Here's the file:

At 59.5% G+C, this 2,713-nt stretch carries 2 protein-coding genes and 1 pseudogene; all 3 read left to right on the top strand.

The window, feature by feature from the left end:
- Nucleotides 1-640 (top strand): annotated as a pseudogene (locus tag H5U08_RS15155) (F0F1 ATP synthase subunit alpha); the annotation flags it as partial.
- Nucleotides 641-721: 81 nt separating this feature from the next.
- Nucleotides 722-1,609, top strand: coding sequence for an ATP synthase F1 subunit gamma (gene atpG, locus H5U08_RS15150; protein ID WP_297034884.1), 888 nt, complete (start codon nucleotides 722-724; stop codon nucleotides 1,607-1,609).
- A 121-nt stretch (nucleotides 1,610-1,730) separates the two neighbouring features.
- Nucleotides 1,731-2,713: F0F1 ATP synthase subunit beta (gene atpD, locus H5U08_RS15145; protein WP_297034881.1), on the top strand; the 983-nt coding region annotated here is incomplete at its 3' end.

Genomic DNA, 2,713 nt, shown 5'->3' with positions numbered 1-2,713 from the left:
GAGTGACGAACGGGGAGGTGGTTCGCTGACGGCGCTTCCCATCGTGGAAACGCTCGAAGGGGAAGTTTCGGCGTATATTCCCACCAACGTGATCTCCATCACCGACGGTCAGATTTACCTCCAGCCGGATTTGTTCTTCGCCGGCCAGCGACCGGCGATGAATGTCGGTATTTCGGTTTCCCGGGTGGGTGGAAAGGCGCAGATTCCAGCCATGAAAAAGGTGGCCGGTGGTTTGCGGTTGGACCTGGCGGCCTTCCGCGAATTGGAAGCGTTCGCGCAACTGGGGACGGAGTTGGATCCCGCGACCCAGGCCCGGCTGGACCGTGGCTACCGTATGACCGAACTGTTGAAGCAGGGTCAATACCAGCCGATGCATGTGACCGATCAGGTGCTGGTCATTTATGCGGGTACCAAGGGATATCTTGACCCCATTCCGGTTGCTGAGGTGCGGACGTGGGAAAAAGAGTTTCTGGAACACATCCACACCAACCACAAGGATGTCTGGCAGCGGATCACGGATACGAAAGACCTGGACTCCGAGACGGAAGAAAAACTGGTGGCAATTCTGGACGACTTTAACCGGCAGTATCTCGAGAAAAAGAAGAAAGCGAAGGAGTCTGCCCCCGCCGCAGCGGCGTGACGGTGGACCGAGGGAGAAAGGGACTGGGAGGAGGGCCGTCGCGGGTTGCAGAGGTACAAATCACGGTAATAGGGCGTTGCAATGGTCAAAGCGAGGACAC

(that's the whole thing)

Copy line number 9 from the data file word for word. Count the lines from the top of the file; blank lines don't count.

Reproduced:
GAGTGACGAACGGGGAGGTGGTTCGCTGACGGCGCTTCCCATCGTGGAAACGCTCGAAGGGGAAGTTTCGGCGTATATTCCCACCAACGTGATCTCCATCACCGACGGTCAGATTTACCTCCAGCCGGATTTGTTCTTCGCCGGCCAGCGACCGGCGATGAATGTCGGTATTTCGGTTTCCCGGGTGGGTGGAAAGGCGCAGATTCCAGCCATGAAAAAGGTGGCCGGTGGTTTGCGGTTGGACCTGGCGGCCTTCCGCGAATTGGAAGCGTTCGCGCAACTGGGGACGGAGTTGGATCCCGCGACCCAGGCCCGGCTGGACCGTGGCTACCGTATGACCGAACTGTTGAAGCAGGGTCAATACCAGCCGATGCATGTGACCGATCAGGTGCTGGTCATTTATGCGGGTACCAAGGGATATCTTGACCCCATTCCGGTTGCTGAGGTGCGGACGTGGGAAAAAGAGTTTCTGGAACACATCCACACCAACCACAAGGATGTCTGGCAGCGGATCACGGATACGAAAGACCTGGACTCCGAGACGGAAGAAAAACTGGTGGCAATTCTGGACGACTTTAACCGGCAGTATCTCGAGAAAAAGAAGAAAGCGAAGGAGTCTGCCCCCGCCGCAGCGGCGTGACGGTGGACCGAGGGAGAAAGGGACTGGGAGGAGGGCCGTCGCGGGTTGCAGAGGTACAAATCACGGTAATAGGGCGTTGCAATGGTCAAAGCGAGGACAC